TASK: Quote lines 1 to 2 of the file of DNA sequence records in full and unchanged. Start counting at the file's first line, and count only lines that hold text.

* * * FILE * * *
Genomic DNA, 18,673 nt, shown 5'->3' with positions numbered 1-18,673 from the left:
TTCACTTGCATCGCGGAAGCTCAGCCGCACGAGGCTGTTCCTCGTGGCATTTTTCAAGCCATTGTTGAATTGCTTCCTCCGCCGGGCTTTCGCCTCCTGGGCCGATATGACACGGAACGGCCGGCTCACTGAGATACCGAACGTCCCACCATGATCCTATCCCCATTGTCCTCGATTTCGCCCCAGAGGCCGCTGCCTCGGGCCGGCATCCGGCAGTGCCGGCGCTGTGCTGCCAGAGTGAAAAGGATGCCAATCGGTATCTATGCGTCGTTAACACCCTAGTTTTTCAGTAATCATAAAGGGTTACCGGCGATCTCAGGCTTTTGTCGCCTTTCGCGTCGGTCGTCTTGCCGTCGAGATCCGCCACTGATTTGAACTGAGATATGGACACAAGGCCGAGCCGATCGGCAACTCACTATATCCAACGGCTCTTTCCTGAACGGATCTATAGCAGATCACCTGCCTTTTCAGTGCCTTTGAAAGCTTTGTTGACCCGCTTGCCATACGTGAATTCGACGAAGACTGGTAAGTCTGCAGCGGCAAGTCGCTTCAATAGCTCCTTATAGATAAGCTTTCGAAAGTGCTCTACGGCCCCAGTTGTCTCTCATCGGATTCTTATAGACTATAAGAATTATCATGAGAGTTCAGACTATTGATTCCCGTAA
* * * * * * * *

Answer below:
Genomic DNA, 18,673 nt, shown 5'->3' with positions numbered 1-18,673 from the left:
TTCACTTGCATCGCGGAAGCTCAGCCGCACGAGGCTGTTCCTCGTGGCATTTTTCAAGCCATTGTTGAATTGCTTCCTCCGCCGGGCTTTCGCCTCCTGGGCCGATATGACACGGAACGGCCGGCTCACTGAGATACCGAACGTCCCACCATGATCCTATCCCCATTGTCCTCGATTTCGCCCCAGAGGCCGCTGCCTCGGGCCGGCATCCGGCAGTGCCGGCGCTGTGCTGCCAGAGTGAAAAGGATGCCAATCGGTATCTATGCGTCGTTAACACCCTAGTTTTTCAGTAATCATAAAGGGTTACCGGCGATCTCAGGCTTTTGTCGCCTTTCGCGTCGGTCGTCTTGCCGTCGAGATCCGCCACTGATTTGAACTGAGATATGGACACAAGGCCGAGCCGATCGGCAACTCACTATATCCAACGGCTCTTTCCTGAACGGATCTATAGCAGATCACCTGCCTTTTCAGTGCCTTTGAAAGCTTTGTTGACCCGCTTGCCATACGTGAATTCGACGAAGACTGGTAAGTCTGCAGCGGCAAGTCGCTTCAATAGCTCCTTATAGATAAGCTTTCGAAAGTGCTCTACGGCCCCAGTTGTCTCTCATCGGATTCTTATAGACTATAAGAATTATCATGAGAGTTCAGACTATTGATTCCCGTAA